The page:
The results of the SWHSI Pilot, Feasibility Trial, conducted as part of a NIHR Programme Grant for Applied Research have now been published. The trial has identified that it would be feasible to complete a larger trial to investigate the clinical and cost effectiveness of negative pressure wound therapy for patients with surgical wounds healing by secondary intention, and has identified key considerations required when designing a larger trial of this nature.
The publication is available online.
The SWIFFT trial team has published in the Journal of Clinical Epidemiology a study-within-a-trial (SWAT) which provides evidence that it was feasible to use remote or on-site visits for the the initial contact when setting up hospitals in a multicenter surgical trial. This study and the wider literature questions what is the most effective and efficient contact that Trial Co-ordinators should have with a site during set up and ongoing monitoring.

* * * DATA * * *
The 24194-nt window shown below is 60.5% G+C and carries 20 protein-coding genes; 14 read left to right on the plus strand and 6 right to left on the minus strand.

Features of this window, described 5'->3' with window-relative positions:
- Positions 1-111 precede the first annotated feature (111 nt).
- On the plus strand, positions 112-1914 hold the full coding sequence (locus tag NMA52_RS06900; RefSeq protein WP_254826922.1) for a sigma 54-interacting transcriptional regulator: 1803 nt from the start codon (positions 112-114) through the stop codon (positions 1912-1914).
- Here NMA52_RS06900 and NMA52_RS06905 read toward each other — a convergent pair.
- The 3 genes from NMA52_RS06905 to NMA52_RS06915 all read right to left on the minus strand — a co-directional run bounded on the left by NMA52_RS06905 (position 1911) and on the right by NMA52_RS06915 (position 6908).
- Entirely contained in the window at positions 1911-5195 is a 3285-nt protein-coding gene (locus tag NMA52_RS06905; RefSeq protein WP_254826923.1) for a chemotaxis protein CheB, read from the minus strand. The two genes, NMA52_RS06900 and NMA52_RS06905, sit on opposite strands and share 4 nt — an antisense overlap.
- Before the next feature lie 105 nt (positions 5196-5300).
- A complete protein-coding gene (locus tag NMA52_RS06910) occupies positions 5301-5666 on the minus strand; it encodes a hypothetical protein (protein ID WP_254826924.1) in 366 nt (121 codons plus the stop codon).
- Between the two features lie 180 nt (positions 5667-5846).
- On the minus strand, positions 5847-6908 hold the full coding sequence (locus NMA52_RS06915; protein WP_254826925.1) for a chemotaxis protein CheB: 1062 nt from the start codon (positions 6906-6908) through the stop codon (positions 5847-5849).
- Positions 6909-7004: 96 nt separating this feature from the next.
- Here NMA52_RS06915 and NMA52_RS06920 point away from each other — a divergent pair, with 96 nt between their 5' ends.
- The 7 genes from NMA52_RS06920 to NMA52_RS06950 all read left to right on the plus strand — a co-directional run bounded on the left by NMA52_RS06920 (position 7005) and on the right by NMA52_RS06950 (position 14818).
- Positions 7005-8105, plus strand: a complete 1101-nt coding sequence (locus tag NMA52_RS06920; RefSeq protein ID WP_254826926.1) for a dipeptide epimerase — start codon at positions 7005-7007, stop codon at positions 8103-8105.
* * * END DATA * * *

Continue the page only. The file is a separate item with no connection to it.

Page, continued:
The publication is available here.
The NIHR Research Design Service Yorkshire and the Humber (RDS YH) has been awarded a further five-year contract funded by the National Institute for Health Research (NIHR), to continue delivering the service until September 2023. Click here for more information.
The National Institute for Health Research Health Research Programme has recently funded York Trials Unit to undertake a study to examine the effectiveness of an out-of-court community-based Gateway intervention programme aimed at improving health and well-being for young adult offenders. For more information about the trial see the Gateway webpage.